To be clear, all of my work was (and still is) custom-designed and firmly based on each clients’ strategic objectives. Instead of using predesigned themes, I designed and coded simultaneously — without the use of Photoshop. I often sketched out rough wireframe layouts before presenting fully-functional mockups of key pages to my client.
However, another disruption has been unfolding for the past 5 years.
Page builders include a library of precoded, highly-configurable, drag-and-drop modules. They reduce the amount of coding required to build a custom website. Page builders are also generally easier for clients to use.
If I had my way, I would manually code all of my websites, as I once did — without a page builder. After all, I love to code as much as I love to design. However, page builders have come a long way — and one in particular is too good to ignore. If you haven’t heard of Divi, it is actually a design framework intended for designers rather than a development framework for developers.
Divi’s precoded modules are configured by the designer using a GUI (graphical user interface), rather than code. However, Divi does not preclude a web developer from writing/using custom code when necessary. It is as flexible as WordPress.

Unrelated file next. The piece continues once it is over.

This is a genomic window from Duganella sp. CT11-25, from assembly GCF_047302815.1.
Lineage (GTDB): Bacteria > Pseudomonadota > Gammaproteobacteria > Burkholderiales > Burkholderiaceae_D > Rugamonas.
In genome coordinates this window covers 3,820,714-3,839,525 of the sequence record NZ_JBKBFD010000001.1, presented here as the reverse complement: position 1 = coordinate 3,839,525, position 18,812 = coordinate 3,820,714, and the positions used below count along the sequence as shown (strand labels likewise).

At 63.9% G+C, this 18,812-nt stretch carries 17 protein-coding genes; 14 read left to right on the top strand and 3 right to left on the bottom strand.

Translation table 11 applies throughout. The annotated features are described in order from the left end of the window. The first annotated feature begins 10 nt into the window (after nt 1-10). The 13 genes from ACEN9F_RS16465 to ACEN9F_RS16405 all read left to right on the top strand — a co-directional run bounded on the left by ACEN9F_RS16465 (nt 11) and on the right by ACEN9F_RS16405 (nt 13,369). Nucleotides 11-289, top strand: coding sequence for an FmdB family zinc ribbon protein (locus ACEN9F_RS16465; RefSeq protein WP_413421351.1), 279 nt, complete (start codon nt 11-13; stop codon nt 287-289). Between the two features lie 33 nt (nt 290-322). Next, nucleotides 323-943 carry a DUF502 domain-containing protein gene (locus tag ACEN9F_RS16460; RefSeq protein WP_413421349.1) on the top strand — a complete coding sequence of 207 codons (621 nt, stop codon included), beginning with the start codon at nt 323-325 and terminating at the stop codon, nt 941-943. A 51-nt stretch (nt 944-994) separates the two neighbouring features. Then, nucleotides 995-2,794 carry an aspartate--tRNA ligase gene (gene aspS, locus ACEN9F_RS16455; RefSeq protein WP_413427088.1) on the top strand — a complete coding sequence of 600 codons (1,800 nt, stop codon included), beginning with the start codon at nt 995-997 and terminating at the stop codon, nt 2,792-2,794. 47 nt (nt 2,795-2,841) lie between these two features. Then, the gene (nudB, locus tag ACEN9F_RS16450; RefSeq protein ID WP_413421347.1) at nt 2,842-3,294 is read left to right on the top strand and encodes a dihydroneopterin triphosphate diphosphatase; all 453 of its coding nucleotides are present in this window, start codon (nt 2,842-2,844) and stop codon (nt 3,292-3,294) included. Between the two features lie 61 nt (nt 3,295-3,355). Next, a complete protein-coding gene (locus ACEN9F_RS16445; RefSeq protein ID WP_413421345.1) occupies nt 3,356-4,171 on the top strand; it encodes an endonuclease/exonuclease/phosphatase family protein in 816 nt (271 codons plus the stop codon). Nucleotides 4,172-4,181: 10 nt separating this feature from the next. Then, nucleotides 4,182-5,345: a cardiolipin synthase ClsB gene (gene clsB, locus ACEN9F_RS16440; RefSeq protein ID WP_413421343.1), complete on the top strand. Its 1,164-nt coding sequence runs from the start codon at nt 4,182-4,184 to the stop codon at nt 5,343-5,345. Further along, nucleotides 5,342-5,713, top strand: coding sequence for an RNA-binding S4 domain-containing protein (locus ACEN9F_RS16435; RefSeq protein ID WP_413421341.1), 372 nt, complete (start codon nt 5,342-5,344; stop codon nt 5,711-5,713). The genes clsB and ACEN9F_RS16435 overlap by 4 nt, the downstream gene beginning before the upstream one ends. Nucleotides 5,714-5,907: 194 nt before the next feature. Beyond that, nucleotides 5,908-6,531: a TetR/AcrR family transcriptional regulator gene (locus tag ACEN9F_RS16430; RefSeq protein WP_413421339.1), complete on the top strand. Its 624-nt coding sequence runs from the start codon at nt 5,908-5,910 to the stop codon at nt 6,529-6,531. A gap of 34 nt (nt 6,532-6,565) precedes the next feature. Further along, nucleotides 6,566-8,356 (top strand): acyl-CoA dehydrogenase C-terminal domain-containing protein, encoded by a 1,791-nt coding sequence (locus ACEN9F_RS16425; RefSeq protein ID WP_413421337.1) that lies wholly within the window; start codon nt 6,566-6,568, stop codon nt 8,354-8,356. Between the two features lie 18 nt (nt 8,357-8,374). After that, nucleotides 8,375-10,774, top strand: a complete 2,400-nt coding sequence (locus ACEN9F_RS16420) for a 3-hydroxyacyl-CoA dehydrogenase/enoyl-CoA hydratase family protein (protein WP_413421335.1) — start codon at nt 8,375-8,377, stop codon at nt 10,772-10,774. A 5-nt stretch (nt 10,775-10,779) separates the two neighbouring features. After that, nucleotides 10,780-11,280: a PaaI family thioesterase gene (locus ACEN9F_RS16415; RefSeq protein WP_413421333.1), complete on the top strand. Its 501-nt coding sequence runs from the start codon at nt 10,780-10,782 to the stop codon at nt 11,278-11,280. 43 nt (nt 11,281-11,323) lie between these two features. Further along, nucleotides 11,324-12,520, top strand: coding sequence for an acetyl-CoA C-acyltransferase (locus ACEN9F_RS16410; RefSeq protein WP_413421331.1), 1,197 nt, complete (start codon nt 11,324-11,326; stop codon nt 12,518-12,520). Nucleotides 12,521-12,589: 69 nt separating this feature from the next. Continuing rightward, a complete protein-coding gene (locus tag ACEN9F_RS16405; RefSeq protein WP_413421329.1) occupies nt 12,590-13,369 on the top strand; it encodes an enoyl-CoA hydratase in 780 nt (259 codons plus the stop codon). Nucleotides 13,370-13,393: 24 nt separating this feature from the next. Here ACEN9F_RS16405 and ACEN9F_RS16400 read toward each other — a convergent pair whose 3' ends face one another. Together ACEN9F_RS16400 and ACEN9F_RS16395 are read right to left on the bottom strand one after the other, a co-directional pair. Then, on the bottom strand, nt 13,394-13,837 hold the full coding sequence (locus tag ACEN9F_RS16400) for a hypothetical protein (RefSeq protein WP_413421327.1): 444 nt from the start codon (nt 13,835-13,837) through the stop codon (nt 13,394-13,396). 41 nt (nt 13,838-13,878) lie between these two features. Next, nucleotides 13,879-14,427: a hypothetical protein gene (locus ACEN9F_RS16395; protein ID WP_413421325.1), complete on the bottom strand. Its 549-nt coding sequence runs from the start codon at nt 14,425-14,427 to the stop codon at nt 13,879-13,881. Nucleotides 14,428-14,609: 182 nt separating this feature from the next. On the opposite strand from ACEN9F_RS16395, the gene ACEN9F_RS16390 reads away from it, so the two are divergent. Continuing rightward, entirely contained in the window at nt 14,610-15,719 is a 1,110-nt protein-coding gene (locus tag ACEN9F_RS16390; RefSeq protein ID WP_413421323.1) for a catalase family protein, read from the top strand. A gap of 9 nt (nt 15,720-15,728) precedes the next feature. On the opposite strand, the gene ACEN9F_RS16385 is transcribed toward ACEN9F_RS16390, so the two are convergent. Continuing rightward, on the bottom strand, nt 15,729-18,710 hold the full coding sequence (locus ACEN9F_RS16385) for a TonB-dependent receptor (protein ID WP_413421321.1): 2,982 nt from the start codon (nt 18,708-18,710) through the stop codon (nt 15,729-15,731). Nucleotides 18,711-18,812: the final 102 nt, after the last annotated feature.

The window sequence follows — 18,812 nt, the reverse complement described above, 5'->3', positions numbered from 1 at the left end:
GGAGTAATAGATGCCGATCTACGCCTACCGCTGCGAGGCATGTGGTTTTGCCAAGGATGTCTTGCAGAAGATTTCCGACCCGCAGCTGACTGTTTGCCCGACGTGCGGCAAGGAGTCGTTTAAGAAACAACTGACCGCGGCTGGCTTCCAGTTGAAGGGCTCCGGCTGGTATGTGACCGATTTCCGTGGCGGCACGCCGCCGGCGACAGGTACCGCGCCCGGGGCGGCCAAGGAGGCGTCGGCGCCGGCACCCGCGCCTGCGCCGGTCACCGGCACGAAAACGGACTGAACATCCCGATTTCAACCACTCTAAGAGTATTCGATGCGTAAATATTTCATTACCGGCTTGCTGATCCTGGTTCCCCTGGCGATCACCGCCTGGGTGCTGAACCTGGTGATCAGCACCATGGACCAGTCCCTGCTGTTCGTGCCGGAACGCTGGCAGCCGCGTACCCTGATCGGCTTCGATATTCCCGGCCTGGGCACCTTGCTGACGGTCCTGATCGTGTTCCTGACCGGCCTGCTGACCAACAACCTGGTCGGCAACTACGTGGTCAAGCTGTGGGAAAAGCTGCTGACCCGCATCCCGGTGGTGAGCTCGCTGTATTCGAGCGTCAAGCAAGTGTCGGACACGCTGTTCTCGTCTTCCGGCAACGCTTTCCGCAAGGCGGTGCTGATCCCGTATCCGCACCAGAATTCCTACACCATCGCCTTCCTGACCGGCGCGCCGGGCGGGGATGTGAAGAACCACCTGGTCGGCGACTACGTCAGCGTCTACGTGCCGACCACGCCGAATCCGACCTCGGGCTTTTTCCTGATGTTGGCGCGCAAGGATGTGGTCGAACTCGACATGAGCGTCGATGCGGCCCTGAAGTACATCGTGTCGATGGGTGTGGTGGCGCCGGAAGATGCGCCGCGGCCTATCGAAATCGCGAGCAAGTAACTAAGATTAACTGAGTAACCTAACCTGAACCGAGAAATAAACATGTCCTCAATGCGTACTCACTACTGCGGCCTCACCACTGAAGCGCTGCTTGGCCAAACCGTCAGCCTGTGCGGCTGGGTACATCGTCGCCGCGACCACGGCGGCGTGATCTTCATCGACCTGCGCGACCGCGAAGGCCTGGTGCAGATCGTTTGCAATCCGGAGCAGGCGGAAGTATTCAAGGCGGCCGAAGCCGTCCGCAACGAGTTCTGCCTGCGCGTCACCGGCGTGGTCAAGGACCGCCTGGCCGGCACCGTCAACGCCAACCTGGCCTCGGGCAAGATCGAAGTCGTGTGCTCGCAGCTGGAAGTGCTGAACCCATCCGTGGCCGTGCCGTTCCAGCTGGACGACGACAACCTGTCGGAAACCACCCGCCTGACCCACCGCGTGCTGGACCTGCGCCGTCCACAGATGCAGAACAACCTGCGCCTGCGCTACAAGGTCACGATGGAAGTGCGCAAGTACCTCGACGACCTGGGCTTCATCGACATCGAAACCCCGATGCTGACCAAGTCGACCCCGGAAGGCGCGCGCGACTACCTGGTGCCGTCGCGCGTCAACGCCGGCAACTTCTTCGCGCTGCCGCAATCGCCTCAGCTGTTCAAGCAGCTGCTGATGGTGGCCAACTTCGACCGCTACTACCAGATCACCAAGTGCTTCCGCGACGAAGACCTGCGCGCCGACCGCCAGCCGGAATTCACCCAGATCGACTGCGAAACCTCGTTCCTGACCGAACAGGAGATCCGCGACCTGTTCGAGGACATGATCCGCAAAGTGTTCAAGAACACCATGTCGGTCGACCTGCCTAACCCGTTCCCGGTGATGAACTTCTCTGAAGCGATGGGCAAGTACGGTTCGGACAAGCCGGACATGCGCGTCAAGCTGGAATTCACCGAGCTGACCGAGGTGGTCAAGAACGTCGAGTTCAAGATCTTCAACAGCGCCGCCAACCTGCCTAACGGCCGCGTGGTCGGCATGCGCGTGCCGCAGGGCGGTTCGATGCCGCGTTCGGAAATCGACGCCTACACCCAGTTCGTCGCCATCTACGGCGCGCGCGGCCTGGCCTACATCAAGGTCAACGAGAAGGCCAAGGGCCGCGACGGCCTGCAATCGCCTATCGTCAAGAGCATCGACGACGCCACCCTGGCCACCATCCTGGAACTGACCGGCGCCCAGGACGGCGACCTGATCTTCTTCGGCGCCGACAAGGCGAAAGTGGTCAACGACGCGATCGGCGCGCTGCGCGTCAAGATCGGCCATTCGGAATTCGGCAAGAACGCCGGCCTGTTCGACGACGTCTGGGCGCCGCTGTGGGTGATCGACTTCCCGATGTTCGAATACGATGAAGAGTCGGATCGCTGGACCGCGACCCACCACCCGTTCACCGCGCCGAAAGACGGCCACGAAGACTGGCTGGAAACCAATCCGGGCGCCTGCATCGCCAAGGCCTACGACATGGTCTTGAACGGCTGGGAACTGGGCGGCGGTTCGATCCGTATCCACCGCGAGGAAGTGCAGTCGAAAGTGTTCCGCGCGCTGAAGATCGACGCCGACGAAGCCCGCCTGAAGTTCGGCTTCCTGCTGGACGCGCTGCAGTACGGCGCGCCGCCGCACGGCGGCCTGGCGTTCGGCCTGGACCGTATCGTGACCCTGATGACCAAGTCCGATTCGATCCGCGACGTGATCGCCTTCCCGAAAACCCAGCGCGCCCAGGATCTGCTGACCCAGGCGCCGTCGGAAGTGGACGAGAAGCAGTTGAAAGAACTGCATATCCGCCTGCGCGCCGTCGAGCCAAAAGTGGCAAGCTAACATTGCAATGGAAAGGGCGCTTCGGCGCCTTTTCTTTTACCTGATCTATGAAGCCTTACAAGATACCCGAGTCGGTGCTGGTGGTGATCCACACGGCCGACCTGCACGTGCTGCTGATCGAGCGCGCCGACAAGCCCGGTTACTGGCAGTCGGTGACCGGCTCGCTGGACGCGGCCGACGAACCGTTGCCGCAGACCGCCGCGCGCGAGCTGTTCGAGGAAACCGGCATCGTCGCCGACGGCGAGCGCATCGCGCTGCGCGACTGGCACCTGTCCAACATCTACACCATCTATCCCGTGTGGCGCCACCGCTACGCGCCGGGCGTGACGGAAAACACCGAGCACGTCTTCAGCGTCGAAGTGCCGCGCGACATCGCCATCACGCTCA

Compared to the development framework I created, Divi’s design framework allows me to design and build more rapidly — from functional wireframes, to functional pages, to visual design and production. In other words, Divi allows me to focus more on the user experience and worry less about code. My clients also love Divi because its “Visual Builder” is the closest thing to a WYSIWYG editor they’ve seen for WordPress.
That said, many web developers are vehemently opposed to page builders — perhaps for obvious reasons. And, in case you’re interested, I wrote about the pros and cons of page builders like Divi a few years ago (“Page Builders for WordPress: Understanding the Controversy”).
Am I a Good Fit for Your Next Project?
Until now, I’ve taken for granted that you know the difference between a web designer and a web developer. Simply put, a web designer designs and a web developer codes. I am both — a web designer and web developer.
That said, one of the biggest differences between myself and many other web designers and/or web developers is that everything I do is grounded by my clients’ strategic objectives. Before I converse about design and development regarding a new website, I listen. I inquire about your target audience; your primary products and/or services; your competitors; your success metrics; and more.
However, if this isn’t the time for a new website, I’m just as happy to improve and/or maintain the one you already have!